Compass plants’ leaves point north and south
It is hard to know where you are going if you don’t know where you are. A simple north or south can do it. Astronomer Bruce Clymer of California notes that runaway slaves used the North Star (Polaris) to show the way north to freedom. Ancient people found naturally magnetized rocks called lodestones. They suspended pieces of lodestone so they were free to turn and so became the first magnetic compasses. Indeed, the very word “lodestone” in Middle English means “course stone” or “leading stones.”
On the prairies and meadows of North America is a plant that lines its leaves up nearly perfectly north and south. Pioneers and early travelers liked to think the plant was pointing directions, but in fact the compass plant (Silphium laciniatum) faces its leaves north and south simply to minimize exposure to the glaring overhead sun.
This hardy perennial grows wild from southern Ontario south to Alabama, and west to Texas and North Dakota. Compass plant is sturdy, up to nine feet tall with sunflower-like yellow blooms up to five inches across. The flowers form loose spikes from July through September. Even the deeply lobed leaves are decorative. Butterflies are attracted to the flowers and songbirds will eat the large seeds.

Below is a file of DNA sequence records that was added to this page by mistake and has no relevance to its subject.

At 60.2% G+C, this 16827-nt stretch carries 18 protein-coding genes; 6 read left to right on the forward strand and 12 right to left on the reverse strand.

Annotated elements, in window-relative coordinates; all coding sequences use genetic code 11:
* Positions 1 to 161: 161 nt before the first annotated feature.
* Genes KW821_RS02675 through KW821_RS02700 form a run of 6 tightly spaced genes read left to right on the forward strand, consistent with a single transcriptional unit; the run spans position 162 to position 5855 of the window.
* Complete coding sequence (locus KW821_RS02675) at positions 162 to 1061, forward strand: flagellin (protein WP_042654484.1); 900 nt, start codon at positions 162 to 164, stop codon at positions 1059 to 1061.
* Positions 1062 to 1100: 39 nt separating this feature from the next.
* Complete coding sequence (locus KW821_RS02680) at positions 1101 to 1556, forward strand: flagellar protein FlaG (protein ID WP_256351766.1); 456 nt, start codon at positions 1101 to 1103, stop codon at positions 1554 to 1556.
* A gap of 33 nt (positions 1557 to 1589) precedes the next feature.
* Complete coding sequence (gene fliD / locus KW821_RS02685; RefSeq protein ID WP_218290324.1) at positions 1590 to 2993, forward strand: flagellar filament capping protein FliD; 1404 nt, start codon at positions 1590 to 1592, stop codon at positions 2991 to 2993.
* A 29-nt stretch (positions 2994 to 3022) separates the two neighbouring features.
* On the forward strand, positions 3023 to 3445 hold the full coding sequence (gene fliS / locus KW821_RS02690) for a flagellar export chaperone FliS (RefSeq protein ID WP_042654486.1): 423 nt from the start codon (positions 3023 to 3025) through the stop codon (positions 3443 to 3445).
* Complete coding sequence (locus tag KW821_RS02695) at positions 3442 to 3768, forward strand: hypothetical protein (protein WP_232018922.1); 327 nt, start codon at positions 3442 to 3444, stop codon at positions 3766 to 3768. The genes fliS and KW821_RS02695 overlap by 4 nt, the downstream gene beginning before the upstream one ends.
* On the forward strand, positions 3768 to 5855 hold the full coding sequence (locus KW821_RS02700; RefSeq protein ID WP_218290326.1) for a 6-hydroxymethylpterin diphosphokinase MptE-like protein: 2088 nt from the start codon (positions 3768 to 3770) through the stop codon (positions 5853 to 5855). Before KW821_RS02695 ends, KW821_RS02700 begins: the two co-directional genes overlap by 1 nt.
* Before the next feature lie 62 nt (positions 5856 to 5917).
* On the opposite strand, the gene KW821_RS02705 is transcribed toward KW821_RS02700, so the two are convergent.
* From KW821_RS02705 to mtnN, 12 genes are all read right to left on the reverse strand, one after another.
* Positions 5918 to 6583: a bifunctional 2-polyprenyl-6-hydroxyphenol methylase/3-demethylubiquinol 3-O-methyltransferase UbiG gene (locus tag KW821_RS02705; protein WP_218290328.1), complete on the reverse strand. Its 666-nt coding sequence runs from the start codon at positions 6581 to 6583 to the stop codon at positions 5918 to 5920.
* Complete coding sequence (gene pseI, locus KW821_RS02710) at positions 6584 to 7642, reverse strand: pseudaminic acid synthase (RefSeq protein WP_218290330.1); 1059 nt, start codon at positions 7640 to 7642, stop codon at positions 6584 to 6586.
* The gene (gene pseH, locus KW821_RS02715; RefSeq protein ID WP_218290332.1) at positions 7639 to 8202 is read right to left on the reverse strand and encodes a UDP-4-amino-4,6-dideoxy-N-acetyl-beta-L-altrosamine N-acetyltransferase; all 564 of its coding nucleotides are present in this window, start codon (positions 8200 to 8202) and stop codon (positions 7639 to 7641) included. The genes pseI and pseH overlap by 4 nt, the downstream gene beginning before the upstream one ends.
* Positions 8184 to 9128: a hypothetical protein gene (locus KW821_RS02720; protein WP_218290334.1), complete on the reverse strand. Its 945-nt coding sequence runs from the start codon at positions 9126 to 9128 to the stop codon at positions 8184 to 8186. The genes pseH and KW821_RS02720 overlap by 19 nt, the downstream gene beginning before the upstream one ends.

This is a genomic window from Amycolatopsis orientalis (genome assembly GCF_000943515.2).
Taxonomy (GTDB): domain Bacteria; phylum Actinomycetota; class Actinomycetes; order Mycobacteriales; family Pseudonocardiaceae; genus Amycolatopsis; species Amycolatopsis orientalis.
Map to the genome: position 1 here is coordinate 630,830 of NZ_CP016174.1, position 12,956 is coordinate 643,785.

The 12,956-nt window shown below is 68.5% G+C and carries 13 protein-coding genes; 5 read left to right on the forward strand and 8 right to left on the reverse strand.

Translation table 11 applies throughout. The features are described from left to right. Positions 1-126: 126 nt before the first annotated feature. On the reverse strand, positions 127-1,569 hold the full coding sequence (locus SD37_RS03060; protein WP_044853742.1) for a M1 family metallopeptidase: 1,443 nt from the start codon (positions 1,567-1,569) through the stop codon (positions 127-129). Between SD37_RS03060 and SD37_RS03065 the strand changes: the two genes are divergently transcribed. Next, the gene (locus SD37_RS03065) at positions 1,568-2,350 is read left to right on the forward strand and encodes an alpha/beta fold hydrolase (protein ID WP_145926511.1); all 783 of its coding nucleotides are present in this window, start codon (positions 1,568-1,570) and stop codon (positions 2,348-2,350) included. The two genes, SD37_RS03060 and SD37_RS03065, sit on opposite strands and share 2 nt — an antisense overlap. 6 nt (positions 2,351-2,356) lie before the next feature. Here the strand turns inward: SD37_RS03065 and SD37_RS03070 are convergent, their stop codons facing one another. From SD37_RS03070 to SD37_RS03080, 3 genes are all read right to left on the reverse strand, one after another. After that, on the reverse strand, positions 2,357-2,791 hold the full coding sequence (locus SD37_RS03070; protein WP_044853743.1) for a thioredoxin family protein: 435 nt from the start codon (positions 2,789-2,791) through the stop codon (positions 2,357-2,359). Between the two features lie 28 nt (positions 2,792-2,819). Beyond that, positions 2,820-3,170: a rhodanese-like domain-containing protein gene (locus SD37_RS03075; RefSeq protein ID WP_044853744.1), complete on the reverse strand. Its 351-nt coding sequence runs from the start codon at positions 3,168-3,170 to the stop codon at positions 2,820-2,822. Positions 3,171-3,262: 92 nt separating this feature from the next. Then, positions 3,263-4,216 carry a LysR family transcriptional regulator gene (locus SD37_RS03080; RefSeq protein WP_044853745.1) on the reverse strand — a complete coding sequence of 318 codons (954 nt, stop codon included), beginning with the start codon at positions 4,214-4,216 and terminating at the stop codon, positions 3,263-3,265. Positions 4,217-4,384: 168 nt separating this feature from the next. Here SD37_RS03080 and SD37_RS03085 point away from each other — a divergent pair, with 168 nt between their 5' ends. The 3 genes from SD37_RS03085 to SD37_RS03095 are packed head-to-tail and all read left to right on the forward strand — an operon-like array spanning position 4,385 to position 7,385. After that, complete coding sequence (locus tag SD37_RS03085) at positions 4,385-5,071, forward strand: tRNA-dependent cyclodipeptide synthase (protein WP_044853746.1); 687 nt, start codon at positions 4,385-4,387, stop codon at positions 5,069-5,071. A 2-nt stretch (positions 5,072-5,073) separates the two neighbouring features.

One reason these plants are so hardy is that they have very deep taproots, up to 10 feet long. Long taproots are useful in bringing nutrients from lower soil levels up to the surface where they are released when the compass plant dies.
Native Americans used the fragrant, gummy resin as a bitter, refreshing chewing gum. Simply crack open a stalk and chew the resin. In traditional or herbal medicine, compass plant is used to treat rheumatism, fevers, coughs and asthma. Herbal healers use compass plant as a vermifuge that drives parasites out of the body.
Compass plant seeds can be planted in the spring or fall. If you plant the seeds in the spring, you need to break their dormancy. Do this by wrapping the compass plant seeds in wet paper towels and storing in the refrigerator for three weeks. This cold stratification mimics a winter outdoors and allows the seeds to sprout.
Plant compass plant seeds in rich, well-drained soil in full sun. Bear in mind the plant grows tall so use it as a focal point or specimen plant in a perennial border or as an informal hedge or wildflower garden.
Because it has no serious disease or insect pests, the compass plant makes a good choice for naturalizing or in informal cottage gardens, wildflower meadows and borders. It can be slow to establish itself and may not flower for a year or even two after planting.
While compass plant wont be in everyone’s garden, it will be a strong, reliable and useful plant. The bright flowers and free chewing sap are just a bonus to the phenomenon of leaves that point north and south. Plant long-blooming, exotic compass plant and you can lose yourself in the garden, but never get lost.